Using data from a multiethnic cohort, the authors tested associations of multiple types and intensities of physical activity (PA) with abdominal muscle area and density.
1895 Multiethnic Study of Atherosclerosis participants (mean age 64.6 [9.6] y) completed health history and PA questionnaires and computed tomography to quantify body composition and measurements of cardiovascular and inflammatory biomarkers. Analyses included multivariable regression.
Compared with those not meeting PA guidelines for Americans, those meeting the guidelines had higher total abdominal muscle area (odds ratio, 95% confidence interval 1.60, 1.20 to 2.15), stability muscle area (1.68, 1.28 to 2.20), and stability muscle density (1.35, 1.03 to 1.76). After adjustment for relevant covariates, each SD increase in total moderate to vigorous PA was associated with a higher total abdominal (β, 95% confidence interval = 0.068, 0.036 to 0.173), stability (0.063, 0.027 to 0.099), and locomotor (0.069, 0.039 to 0.099) muscle area and higher locomotor muscle density (0.065, 0.022 to 0.108, P < .01). Only intentional and conditioning exercise were associated with total abdominal and stability muscle density (P < .05). Light PA and walking were not associated with muscle area or density.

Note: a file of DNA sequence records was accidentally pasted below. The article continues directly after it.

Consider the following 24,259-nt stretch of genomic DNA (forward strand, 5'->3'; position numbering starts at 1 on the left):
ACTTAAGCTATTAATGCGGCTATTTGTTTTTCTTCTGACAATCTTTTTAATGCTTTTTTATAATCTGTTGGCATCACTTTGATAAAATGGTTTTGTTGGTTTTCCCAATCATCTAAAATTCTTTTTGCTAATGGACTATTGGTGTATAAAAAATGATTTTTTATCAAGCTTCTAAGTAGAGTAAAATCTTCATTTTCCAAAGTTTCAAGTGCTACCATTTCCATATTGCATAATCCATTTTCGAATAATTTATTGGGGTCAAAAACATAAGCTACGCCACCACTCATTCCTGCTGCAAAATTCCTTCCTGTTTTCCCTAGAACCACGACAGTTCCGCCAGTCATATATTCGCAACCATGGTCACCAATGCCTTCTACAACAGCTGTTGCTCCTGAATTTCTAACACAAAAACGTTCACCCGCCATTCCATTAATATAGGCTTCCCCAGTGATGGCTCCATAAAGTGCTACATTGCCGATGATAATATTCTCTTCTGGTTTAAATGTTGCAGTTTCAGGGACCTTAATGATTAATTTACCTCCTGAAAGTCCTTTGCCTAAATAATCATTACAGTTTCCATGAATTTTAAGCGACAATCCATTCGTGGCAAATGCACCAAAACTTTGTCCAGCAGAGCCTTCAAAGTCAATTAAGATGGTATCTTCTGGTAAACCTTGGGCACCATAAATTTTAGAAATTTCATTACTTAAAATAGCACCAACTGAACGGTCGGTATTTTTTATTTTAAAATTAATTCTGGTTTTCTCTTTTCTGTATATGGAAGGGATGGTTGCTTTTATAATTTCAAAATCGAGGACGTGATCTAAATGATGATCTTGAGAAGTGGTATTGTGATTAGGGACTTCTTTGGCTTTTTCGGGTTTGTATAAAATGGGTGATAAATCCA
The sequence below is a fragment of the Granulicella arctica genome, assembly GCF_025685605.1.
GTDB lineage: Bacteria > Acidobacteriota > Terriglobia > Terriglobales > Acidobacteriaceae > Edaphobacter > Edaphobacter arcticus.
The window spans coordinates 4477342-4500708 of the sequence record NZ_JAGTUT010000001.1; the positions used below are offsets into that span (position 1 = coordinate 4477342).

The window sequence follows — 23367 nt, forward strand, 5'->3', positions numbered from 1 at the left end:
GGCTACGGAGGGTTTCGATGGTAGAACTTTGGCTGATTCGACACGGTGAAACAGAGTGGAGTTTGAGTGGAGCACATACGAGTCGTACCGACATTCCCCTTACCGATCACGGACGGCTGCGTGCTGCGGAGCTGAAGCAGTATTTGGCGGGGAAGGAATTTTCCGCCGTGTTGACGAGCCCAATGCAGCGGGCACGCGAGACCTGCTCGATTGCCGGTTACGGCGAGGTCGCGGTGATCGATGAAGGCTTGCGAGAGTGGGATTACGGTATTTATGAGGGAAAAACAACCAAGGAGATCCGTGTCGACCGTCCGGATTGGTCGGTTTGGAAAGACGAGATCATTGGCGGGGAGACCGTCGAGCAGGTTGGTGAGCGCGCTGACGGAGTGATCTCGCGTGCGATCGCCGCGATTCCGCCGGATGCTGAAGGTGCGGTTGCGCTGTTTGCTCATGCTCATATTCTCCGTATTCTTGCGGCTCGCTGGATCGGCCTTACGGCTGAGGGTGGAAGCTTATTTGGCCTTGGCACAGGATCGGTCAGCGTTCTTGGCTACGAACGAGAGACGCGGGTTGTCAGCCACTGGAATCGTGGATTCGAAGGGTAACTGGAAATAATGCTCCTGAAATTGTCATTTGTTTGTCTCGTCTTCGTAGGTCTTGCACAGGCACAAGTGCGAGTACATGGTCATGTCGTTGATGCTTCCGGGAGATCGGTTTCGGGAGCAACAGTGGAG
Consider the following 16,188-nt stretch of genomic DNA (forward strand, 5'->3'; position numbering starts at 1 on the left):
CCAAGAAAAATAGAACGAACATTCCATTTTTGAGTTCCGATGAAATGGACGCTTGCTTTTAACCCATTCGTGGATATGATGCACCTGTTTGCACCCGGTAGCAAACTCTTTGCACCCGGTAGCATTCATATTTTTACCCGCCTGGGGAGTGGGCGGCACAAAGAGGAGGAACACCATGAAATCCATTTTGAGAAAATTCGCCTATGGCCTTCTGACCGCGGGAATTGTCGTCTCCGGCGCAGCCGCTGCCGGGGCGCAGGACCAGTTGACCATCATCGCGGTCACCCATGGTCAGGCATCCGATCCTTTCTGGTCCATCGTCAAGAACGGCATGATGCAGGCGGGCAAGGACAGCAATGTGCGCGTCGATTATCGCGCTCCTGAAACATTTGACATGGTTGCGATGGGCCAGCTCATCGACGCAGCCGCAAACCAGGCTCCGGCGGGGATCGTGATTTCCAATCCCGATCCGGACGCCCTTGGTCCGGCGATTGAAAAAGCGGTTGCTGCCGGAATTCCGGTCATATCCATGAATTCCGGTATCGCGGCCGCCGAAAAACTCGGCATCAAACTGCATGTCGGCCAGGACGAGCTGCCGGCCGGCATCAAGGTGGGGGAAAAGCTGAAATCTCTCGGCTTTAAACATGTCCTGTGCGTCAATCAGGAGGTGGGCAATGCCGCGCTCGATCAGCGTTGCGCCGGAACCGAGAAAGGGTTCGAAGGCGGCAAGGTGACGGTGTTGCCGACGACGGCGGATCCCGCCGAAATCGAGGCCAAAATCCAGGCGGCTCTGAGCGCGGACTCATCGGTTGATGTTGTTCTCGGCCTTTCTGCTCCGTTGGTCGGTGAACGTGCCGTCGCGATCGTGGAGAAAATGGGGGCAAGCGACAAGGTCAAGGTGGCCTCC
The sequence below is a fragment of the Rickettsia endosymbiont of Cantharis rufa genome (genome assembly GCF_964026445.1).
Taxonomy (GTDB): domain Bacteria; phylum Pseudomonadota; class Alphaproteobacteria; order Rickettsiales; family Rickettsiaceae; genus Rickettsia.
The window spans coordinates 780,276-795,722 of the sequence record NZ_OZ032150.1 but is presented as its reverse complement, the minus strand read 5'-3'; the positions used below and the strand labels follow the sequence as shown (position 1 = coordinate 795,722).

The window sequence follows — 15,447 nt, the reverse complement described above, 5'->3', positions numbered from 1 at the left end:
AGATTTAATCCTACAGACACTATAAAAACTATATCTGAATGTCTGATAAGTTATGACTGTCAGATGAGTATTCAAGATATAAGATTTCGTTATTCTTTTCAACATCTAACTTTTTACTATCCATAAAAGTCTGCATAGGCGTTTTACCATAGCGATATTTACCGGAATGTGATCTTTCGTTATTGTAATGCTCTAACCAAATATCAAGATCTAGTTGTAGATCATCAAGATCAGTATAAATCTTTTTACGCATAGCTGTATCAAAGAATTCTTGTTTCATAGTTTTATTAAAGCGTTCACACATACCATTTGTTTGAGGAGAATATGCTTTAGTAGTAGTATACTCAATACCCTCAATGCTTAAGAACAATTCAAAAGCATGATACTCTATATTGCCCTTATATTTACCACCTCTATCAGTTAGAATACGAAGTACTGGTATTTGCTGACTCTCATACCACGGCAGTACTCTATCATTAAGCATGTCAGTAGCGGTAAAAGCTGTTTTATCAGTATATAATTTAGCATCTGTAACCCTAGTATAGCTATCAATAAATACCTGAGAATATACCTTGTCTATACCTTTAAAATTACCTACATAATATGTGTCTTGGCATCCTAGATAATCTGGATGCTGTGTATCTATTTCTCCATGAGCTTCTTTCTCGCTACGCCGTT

Most types of PA are positively associated with abdominal muscle area and density across functional categories, independent of relevant covariates. These results provide additional evidence for promoting PA for healthy muscle aging.